He served the Reds with distinction as man and boy for 35 years, working with all of the greats from Shankly to King Kenny before eventually going on to manage the club himself. Liverpool legend Roy Evans talks to TLW Editor Dave Usher...
Let’s start at the beginning. Tell us how you first came to Liverpool’s attention.
Like any kid in those days I was fortunate in that I played for the school. Junior level, senior level, I was always three years ahead of my time so when I was eight I’d play in the under 11s, when I was 13 I was playing under 15s / 16s. I was playing for Lancashire schoolboys and England schoolboys so there were a lot of clubs interested. Everton, Liverpool, Chelsea… even Manchester United! I was always a Liverpool supporter though so I signed for the club I’d followed all of my life.
How old where you?
I was 15. I’d spent some time there before but it wasn't full time as the system was different back then. There were no Academies and you played for your school. It was really good as you played with your schoolmates that you grew up with, not like now where you only play with your Academy team-mates. I was playing games of a weekend in front of scouts and I’d play in any game I could really. It was nice to stay with my mates and not go into the professional side like they do today, which I think can be a little bit too early.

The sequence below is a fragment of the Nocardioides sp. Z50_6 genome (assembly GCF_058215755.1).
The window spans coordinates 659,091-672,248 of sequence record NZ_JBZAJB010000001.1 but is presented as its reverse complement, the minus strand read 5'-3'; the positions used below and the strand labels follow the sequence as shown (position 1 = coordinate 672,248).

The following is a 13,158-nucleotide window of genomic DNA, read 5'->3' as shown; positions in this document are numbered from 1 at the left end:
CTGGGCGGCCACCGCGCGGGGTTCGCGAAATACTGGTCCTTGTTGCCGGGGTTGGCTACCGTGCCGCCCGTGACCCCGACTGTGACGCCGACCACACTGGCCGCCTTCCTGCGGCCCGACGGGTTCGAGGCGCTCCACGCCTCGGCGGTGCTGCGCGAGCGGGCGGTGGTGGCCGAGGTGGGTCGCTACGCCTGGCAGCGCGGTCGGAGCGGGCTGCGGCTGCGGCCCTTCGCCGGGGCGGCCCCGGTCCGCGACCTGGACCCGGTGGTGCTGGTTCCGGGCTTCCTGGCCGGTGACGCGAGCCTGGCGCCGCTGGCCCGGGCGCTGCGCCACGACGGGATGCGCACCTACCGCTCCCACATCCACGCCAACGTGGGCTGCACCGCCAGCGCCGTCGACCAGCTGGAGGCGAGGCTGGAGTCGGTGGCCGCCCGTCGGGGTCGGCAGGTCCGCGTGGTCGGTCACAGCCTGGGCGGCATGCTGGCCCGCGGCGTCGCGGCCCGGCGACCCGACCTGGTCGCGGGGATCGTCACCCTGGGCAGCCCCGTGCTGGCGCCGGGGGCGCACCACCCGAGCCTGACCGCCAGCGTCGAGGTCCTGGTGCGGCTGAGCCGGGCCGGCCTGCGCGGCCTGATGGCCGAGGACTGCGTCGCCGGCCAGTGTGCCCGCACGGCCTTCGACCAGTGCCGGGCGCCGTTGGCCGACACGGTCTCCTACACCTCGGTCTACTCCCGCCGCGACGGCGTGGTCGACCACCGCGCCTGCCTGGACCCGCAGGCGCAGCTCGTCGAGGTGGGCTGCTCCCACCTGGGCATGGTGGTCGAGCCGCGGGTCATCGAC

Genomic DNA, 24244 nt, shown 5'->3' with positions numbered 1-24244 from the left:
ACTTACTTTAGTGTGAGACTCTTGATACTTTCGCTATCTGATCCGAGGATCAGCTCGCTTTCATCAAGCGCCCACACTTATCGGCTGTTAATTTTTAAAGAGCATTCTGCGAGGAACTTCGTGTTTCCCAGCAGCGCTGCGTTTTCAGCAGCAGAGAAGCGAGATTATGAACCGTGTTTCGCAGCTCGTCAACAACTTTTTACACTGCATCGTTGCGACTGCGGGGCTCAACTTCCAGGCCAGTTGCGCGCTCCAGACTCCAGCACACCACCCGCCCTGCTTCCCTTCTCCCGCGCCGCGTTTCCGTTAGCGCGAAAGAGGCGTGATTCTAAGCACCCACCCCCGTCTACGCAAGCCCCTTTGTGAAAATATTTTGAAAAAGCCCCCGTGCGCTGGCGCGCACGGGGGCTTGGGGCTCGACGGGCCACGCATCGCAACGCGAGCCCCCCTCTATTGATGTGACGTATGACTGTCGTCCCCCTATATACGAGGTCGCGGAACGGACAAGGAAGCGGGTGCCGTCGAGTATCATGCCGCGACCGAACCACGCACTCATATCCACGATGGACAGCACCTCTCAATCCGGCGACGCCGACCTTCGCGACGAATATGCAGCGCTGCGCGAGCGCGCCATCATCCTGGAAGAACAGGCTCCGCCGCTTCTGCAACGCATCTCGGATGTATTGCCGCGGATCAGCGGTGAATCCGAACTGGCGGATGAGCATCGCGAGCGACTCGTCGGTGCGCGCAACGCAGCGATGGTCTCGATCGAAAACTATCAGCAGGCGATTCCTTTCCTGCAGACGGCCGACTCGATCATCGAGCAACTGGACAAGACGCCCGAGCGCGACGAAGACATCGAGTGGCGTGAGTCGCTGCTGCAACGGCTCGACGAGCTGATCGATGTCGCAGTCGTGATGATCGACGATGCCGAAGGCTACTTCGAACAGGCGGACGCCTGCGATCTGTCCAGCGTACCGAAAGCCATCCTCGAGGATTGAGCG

Bill Shankly was the manager when you signed, did he take an active involvement in signing you?
Yeah he came round to the house and chatted to my mum and dad, who didn’t need much persuading to be fair. I signed the contract and then started the next season, which was 1964.
Was that your first interaction with him or did you know him before that?
We’d met him briefly on the train coming back from an England schoolboy game in Scotland. I say met him, we basically just listened to him! He was like Chairman Mao with his statements of fact, but obviously he was a great man and I was delighted to sign.
Him coming to your house, was that normal back then?
Well you’d have loads of scouts coming round your house all the time when you’re in that situation, but fortunately my Dad had been involved in football, semi professional football, although he’d been on Cardiff and Liverpool’s books in the war. He also played in the Welsh league. He played until he was 51 or 52 in the local leagues, so he was involved in football. He listened to all the scouts that came round but Liverpool and Mr Shankly were the right fit for me.